Home Horror Entertainment News Exclusive: Catching Up With White Zombie’s J. Yuenger

Exclusive: Catching Up With White Zombie’s J. Yuenger

by admin

Last week, I posted an in-depth tribute to the classic White Zombie album Astro-Creep: 2000 – Songs of Love, Destruction, and Other Synthetic Delusions of the Electric Head to celebrate its 20th anniversary. I managed to get the attention of guitarist J. Yuenger who these days works at Waxwork Records, which has released beautiful vinyl records for classic horror scores such as Re-Animator, Rosemary’s Baby, Day of the Dead, Creepshow, Chopping Mall, Trick ‘R Treat, Friday the 13th and Phase IV. Lately, Yuenger has been working on a release of the score from last year’s Starry Eyes.

I had the opportunity to ask him a few questions, so read on if you want to learn more about what he’s been up to, his feelings about White Zombie and Astro-Creep after all these years, and his favorite horror movies.

iHorror: Give us a brief rundown of your career between White Zombie and now. What have you enjoyed doing the most in that time?

JY: After the band broke up, I toyed with the idea of being in another group – for a very short period. I realized pretty quickly that I had, so to speak, won the lottery, and that I should probably quit playing while I was ahead.

I cut my hair off, bought a house, got married. Band members seem to either love or hate being in the studio, and I really, really loved it, which led to me diving into recording and engineering, buying a lot of gear, outfitting a succession of spaces as recording studios. I have (up until the last couple of years, where, totally unexpectedly, mastering has taken up all my time) worked with a variety of artists and made a bunch of different kinds of records.

A couple of years into the 2000s, I realized that the normal life I’d thought I wanted was not only boring, but actually kind of bewildering to me – so I sold the house, got divorced, and moved to New Orleans just in time for Hurricane Katrina.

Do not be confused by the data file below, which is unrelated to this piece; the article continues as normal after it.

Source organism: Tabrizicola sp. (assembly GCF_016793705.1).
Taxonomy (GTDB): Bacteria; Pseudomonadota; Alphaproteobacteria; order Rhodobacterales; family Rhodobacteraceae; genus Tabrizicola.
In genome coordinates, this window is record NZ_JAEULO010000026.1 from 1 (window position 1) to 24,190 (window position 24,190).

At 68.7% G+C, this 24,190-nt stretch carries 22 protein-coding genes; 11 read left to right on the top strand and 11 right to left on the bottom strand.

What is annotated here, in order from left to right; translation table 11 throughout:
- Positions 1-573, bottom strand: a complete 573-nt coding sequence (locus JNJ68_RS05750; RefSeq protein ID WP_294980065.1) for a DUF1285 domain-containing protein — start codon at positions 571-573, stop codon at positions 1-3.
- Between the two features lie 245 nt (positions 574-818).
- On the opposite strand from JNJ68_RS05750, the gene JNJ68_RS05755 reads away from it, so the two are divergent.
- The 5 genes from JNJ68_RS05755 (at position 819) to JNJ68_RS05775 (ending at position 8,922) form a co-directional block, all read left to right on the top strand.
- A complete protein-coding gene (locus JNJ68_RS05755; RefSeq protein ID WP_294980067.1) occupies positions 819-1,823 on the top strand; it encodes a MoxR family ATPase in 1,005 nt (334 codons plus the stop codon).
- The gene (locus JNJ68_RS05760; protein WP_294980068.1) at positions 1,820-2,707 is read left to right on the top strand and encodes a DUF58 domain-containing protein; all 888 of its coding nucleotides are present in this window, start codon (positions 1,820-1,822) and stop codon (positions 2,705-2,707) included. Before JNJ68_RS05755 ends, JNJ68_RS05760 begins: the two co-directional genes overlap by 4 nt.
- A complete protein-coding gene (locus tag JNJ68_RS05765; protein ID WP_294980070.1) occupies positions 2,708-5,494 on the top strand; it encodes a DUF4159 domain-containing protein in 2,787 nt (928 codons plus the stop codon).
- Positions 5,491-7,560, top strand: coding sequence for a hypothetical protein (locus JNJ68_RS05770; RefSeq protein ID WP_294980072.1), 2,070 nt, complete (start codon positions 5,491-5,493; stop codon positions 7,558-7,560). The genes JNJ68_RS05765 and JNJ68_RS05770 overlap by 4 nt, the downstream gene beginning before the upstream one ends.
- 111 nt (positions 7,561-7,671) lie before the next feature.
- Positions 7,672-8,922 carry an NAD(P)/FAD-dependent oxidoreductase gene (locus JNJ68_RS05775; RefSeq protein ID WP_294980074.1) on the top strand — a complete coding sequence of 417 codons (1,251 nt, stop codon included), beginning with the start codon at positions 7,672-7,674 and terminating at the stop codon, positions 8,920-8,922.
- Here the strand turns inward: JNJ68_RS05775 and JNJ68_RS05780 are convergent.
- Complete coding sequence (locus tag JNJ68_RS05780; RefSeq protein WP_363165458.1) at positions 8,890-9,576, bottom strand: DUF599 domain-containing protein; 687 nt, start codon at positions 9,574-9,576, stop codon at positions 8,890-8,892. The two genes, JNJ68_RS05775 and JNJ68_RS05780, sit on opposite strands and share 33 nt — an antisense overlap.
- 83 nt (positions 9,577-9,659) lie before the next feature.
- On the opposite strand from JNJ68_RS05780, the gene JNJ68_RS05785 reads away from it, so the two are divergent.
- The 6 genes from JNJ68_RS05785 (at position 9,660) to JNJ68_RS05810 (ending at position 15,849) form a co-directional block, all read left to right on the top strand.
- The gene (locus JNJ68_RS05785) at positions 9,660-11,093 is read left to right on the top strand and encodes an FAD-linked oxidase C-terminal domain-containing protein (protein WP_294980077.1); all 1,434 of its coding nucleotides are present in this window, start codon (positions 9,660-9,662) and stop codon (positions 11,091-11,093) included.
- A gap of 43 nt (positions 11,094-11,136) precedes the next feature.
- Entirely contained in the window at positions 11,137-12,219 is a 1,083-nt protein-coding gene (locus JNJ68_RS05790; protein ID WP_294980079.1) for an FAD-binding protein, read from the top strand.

iH: Tell us about what you do exactly at Waxwork. Give those of us who aren’t super familiar with the recording industry a basic rundown of how you contribute to a record. 

JY: The analogy I usually use when I need to describe to someone what I do is this : you know how someone who works in the art department at a newspaper might photoshop an image to bring out the detail? Better yet, maybe : you know how a technician working in post on a film will color-correct the footage to make the various film stocks flow together and look like they’re in the same movie? That’s what I do, but with sound. That’s ‘mastering’.

The stuff Waxwork puts out is often material that’s never been released before, coming straight off of tapes which have been in storage 20-30-40 years. A lot of times, those tapes are deteriorating and the sound is in need of restoration. Sometimes it’s material that was never intended to be heard outside of the film, and there needs to be a lot of (tasteful) editing. A big part of the work is helping to figure out how to present the material to the public.

iH: I understand Waxwork is readying a release of the score from Starry Eyes. How’s that been going? 

JY: Great. Jonathan Snipes, the composer, has signed off on the test pressing and the record’s in production. Also, this is the first Waxwork release where buyers of the LP will get a free download card.

Personally, I’m excited about this one because I like it. What I mean is, sometimes, a soundtrack album remains very tied to the film it’s from – this record, though, works very well as a standalone album. If you haven’t seen Starry Eyes yet, you can still really enjoy the music. I like the sounds a lot (he’s using analog synths instead of computer emulations), and there are some really great melodies.